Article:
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8K Displays: Awesome Potential, But…

Advances in display tech mean better picture quality, but there are still some tradeoffs. By Joel Silver and David Danto This year’s CES show—the 52nd in its history—continued the transition of this exposition from a “products” show to a “concepts” show. As the topics get more amorphous, it becomes obvious how hard it is to demonstrate new solutions using a conventional physical booth—one can’t very well showcase artificial intelligence (AI) or 5G with a model holding them in his or her hands. But then, bucking the trend, there are always the latest displays to touch, feel and, of course, see. At CES 2019, industr y people and the media gathered around, ogled and drooled over a number of displays that all boasted the newest and hottest feature: 8K resolution. Yes, some of the images were fantastic and certainly created a “buying lust”—even among the financially challenged press corps. However, there were some striking differences in the quality of the images on the various displays showcased. Mixed in with the standouts were 8K models whose picture quality was soft and fuzzy, artifact-ridden and downright fatiguing to watch. Once again, hyping the hottest buzzword didn’t necessarily equate with having the best product.

Perceived Picture Quality

8K, in and of itself, is no nir vana. Perceived picture quality is always going to be dependent on the quality of the content, the quality of any devices processing the image, the quality of the medium that brings the image to the display and the manufacturing quality of the display itself. Yes, 8K displays can be awesome, but, with distribution challenges and hardly any native content, taking the leap to 8K today in the commercial integration world would likely be foolish. In order to understand where and

how 8K fits as the latest entrant into the display world, it’s helpful to look at the “Space, Light and Time” classification of digital displays. After all, digital TVs (DTVs) are simply machines that turn bits into pictures—they transform digital data into physical images using space, light and time. Space: The number of visible lines or pixels onscreen. Light: How bright the picture is, and how many colors are visible onscreen. Time: How many pictures are flashed per second; in other words, “temporal resolution” or frames per second (fps). The first digital displays—released in 1982—digitized our old analog TV images (the ones that used either 525 or 625 TV lines.) So as better to understand how these displays evolved into 8K TV, let’s start at the beginning with how analog displays brought pictures into our homes and trace the evolution of these space, light and time parameters to our current era of ultra-HD displays, including 8K. ANALOG TV Space: Either 525 or 625 horizontal lines top to bottom Light: Tube TVs (CRTs) had a brightness of only 100 nits, but had unlimited steps between black and white Time: Either 50fps or 60fps, unchanged since the 1930s STANDARD-DEFINITION DIGITAL REC. 601 Space: 640x480, or roughly 300,000 (.3K) pixels to process Light: 100 nits, 220 steps from black to white at 8-bit, CRT TVs’ phosphor-based colors Time: The same 50/60fps since the 1930s HIGH-DEFINITION DIGITAL REC. 709 Space: Up to 1920x1080, or roughly 2,000,000 pixels (2K) Light: 100 nits, 220 steps from black to white at 8-bit, but somewhat improved to 1990 CRT colors Time: The same 50/60fps since the 1930s ULTRA-HIGH DEFINITION—2012 SPECS BT.2246-1 Space: Up to 8K—roughly 33,000,000 pixels Light: Up to 10,000 nits, roughly 1,000 steps from black to white at 10-bit, roughly 4,000 steps at 12-bit Time: Up to 120fps. “Temporal resolution” is finally improved—and sports look awesome!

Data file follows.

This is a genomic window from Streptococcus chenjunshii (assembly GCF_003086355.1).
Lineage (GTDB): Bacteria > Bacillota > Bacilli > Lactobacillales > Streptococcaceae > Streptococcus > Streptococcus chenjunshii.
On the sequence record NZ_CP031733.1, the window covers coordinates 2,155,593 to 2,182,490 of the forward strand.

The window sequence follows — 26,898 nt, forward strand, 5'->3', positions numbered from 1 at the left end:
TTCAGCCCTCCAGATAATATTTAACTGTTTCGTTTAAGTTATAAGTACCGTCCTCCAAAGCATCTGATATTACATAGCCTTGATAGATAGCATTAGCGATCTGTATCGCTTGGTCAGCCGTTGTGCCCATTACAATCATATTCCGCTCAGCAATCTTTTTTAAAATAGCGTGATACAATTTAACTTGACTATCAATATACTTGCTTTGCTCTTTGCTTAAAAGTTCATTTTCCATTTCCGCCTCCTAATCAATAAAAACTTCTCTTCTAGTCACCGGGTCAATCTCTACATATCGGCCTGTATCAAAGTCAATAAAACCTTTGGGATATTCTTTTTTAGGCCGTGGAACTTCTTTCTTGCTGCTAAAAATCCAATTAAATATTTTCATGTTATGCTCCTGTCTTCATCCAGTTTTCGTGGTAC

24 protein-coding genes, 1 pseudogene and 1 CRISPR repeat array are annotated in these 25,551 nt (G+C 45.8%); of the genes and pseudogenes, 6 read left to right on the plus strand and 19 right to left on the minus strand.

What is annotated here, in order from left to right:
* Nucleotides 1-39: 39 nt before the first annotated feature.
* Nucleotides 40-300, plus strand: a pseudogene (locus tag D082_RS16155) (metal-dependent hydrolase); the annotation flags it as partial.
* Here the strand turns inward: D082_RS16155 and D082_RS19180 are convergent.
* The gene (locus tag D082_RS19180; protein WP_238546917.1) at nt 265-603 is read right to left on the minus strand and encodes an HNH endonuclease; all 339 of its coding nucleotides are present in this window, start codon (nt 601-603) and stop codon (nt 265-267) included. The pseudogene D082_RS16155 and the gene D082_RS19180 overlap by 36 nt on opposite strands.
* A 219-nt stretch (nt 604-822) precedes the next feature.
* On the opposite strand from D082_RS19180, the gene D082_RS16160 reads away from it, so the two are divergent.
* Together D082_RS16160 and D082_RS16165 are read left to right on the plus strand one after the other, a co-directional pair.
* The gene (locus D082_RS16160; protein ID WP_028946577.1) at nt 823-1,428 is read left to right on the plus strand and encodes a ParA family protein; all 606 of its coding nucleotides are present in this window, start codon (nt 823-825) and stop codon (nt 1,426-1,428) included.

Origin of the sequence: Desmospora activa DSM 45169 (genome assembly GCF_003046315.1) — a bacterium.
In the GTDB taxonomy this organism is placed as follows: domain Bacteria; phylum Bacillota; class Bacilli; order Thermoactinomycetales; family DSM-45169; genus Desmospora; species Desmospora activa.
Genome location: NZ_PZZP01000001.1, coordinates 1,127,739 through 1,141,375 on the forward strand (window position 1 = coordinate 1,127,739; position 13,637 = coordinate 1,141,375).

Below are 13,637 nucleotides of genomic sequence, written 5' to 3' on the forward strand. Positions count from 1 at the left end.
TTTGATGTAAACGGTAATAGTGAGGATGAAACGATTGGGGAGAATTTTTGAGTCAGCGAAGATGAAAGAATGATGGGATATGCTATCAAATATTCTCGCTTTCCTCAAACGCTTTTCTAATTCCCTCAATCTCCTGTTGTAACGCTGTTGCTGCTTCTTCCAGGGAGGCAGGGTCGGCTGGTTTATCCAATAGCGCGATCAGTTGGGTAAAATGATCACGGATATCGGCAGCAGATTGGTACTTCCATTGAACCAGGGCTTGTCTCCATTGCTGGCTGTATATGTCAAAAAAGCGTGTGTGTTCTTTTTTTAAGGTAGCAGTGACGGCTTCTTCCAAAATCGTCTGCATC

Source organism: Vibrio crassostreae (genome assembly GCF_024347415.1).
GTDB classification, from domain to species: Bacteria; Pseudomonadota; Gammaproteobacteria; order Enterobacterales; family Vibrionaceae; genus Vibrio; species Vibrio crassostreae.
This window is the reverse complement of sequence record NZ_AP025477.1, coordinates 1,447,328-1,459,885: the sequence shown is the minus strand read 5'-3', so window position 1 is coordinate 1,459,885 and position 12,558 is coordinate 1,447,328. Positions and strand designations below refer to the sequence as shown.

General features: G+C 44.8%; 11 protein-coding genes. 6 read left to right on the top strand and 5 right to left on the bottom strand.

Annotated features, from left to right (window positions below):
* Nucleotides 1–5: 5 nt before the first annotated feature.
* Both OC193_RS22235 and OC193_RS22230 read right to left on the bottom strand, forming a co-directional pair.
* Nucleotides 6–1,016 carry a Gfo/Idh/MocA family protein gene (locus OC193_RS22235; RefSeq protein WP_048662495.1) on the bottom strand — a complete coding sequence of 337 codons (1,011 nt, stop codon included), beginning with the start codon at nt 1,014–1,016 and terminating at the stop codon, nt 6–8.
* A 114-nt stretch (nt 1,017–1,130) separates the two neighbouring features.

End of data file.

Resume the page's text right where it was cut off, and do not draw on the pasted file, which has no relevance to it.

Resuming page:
Beauty & The Beast

The first thing to realize about any DTV is that creating perfect analog pictures using bits will never happen. DTV deploys elementar y calculus using “points” to emulate a “cur ve,” and the cur ve can never be completely smooth. But with more points from higher bit depths, and more places to spatially posi-

Joel Silver is the President and Founder of the Imaging Science Foundation, Inc. (ISF), which incorporated in 1994 to introduce image-quality-improving calibration services into HDTVs. There are now more than 12 million HDTVs shipped each year under license to the ISF.


IT/AV Report

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IT/AV Report Spring 2019  

Topics featured in this issue include Understanding AV Over IP, 2019: The Do or Die Year for Enterprise Team Chat Solutions, The Changing Fa...

IT/AV Report Spring 2019  

Topics featured in this issue include Understanding AV Over IP, 2019: The Do or Die Year for Enterprise Team Chat Solutions, The Changing Fa...